Cuba: Origins of the Revolution - Frank Fernando González Herrera | An Spréach

"The little David against the great Goliath: Origins of the Revolution"

Within a few days, to be exact, on January 1, 2019, the world will be commemorating the 60th Anniversary of the triumph of the Cuban Revolution. The road has not been easy, and many heroes and martyrs have sacrificed their lives for the dream of a free and sovereign Cuba.

The beginning of the revolutionary movement that triumphed in 1959 was the product of the contradictions of the capitalist system in Cuba and the economical domination of US imperialism. To provide an interesting fact, in 1953, Cuba was in third place among the nations of America in terms of North American investments. It was only surpassed by Venezuela and Brazil, according to the analysis offered by Paul M. Huberman and Leo-Sweezy, in the book "Cuba, Anatomy of a Revolution".

However, this did not mean the improvement of the standard of living of the Cuban citizen. In that period, 23.6 percent of Cuba's population was illiterate, with a total of 9,000 unemployed teachers. 60% of the peasants lived in huts of guano roof and ground floor, without sanitary service, nor potable water. The fundamental food of these peasant families was based on rice, beans and viands. Only 4% ate meat; 2% consumed eggs; and 11% took milk. His diet had a deficit of more than 1,000 calories a day, with absence of essential vitamins and minerals. 

To these statistics, we should add the coup of 1952 against the constitutional order of the Republic, established in 1940. The social and political situation of Cuba in the 1950s stimulated the awakening of national consciousness, especially in the country's youth.

After the failure of the revolutionary movement in the assault on the Moncada Barracks in 1953, and during the trial of the survivors of this armed action, the then young lawyer Fidel Castro denounces the crimes and tortures of the army against his comrades, analyzes the situation in Cuba and exposes the political program that the Cuban Revolution would assume almost 6 years later.

I come to the close of my defense plea but I will not end it as lawyers usually do, asking that the accused be freed. I cannot ask freedom for myself while my comrades are already suffering in the ignominious prison of the Isle of Pines. Send me there to join them and to share their fate. It is understandable that honest men should be dead or in prison in a Republic where the President is a criminal and a thief. I know that imprisonment will be harder for me than it has ever been for anyone, filled with cowardly threats and hideous cruelty. But I do not fear prison, as I do not fear the fury of the miserable tyrant who took the lives of 70 of my comrades. Condemn me. It does not matter. History will absolve me.”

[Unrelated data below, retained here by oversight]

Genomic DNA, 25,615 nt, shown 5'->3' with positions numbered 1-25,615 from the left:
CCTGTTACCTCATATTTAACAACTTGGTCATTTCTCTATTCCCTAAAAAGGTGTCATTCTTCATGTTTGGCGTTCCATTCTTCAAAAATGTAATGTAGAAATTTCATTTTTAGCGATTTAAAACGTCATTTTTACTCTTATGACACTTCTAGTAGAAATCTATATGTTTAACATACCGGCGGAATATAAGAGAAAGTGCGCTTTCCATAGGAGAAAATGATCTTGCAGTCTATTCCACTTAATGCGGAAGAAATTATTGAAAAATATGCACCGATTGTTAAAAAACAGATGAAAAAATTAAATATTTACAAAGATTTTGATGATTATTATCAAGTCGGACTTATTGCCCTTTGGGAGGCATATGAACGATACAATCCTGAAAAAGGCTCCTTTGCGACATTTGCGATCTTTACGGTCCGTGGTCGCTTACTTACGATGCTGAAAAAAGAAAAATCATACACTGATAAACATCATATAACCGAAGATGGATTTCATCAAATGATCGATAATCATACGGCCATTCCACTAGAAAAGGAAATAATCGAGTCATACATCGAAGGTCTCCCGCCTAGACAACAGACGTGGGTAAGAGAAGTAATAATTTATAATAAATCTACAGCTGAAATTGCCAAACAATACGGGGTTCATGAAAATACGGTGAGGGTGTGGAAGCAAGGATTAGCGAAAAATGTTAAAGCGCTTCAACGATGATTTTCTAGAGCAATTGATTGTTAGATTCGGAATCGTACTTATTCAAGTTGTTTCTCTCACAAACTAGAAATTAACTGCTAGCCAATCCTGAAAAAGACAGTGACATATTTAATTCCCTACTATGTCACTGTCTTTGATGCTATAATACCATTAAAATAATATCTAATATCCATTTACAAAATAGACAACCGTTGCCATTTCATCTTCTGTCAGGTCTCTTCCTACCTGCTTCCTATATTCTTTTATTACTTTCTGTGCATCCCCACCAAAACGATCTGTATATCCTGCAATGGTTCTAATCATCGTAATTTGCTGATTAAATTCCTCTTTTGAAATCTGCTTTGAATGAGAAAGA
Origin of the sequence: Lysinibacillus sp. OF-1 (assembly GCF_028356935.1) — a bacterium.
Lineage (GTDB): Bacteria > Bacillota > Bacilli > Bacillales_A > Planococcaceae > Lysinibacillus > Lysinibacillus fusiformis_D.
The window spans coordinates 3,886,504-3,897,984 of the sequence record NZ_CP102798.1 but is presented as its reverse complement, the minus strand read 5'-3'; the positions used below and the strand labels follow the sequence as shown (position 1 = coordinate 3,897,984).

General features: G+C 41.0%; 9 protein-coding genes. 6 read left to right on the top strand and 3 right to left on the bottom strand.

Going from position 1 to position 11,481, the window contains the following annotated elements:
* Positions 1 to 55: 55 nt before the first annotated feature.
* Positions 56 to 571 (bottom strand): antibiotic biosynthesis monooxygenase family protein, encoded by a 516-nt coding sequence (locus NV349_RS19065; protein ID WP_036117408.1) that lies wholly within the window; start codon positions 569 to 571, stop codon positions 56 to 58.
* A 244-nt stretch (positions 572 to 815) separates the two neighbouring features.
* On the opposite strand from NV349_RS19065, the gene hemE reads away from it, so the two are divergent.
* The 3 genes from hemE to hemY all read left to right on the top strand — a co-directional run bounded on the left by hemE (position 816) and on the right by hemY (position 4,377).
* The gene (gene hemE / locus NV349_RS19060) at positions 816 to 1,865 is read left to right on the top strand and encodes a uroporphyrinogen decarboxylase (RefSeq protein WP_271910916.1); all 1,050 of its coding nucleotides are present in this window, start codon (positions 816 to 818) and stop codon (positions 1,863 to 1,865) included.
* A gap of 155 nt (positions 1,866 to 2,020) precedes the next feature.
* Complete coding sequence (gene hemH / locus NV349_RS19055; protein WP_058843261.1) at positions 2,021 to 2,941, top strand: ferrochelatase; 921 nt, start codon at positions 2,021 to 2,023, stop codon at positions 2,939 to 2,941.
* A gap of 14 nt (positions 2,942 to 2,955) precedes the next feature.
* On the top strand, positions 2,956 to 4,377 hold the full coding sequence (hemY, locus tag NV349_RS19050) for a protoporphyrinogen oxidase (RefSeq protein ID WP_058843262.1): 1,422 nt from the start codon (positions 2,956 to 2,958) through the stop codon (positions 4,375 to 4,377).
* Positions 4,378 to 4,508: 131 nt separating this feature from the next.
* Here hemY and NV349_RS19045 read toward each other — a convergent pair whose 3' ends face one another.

The prison of the revolutionaries was hard, but this time was of learning and preparation for the new stage of struggle. On May 15, 1955, they were released by virtue of the implementation of the Amnesty Law in Cuba. Mexico would be the destiny of the Cuban revolutionaries to prepare the armed struggle against the dictatorship of Fulgencio Batista. During this period, Che Guevara joins the Expedition of the Granma Yacht as the group's doctor.

On December 2, 1956, the 82 expedition members arrived on the Cuban coast, and after the failure of the first battle against the Dictatorship Army and the dispersion of the group, only a dozen fighters managed to reach the Sierra Maestra with a few rifles. The government of the United States, the Dictator Batista and his thugs thought that this was the end of the Revolution. They were wrong, this was just the beginning. The will of the Cuban people triumphed, and the Guerrilla demonstrated that the people in arms were capable of defeating a regular Army, well prepared and trained by North American advisers.

On January 1, 1959, the Rebel Army and the Underground movement in the cities took control of the country. Batista had escaped. Twenty thousand dead revolutionaries, a country full of social and economic problems was the result of 6 years of dictatorship.

From that moment until now, Cuba is a truly free and sovereign country. The land, the industries and the means of production belong to the people, not to the foreign transnationals. Education, health and access to sports are free for all our citizens. In the international sphere, the Cuban people have given innumerable signs of solidarity in almost all areas.

On the eve of the 60th Anniversary of the Revolution, and despite all the challenges we still have to face, Cuba has overcome and is an example that the will of a united people can change the course of history.

From Issue 3 of An Spréach Magazine, Jan - Mar 2019

Frank Fernando González Herrera is a Bachelor of International Relations at the Diplomatic College of Cuba 'Raúl Roa Garcia'.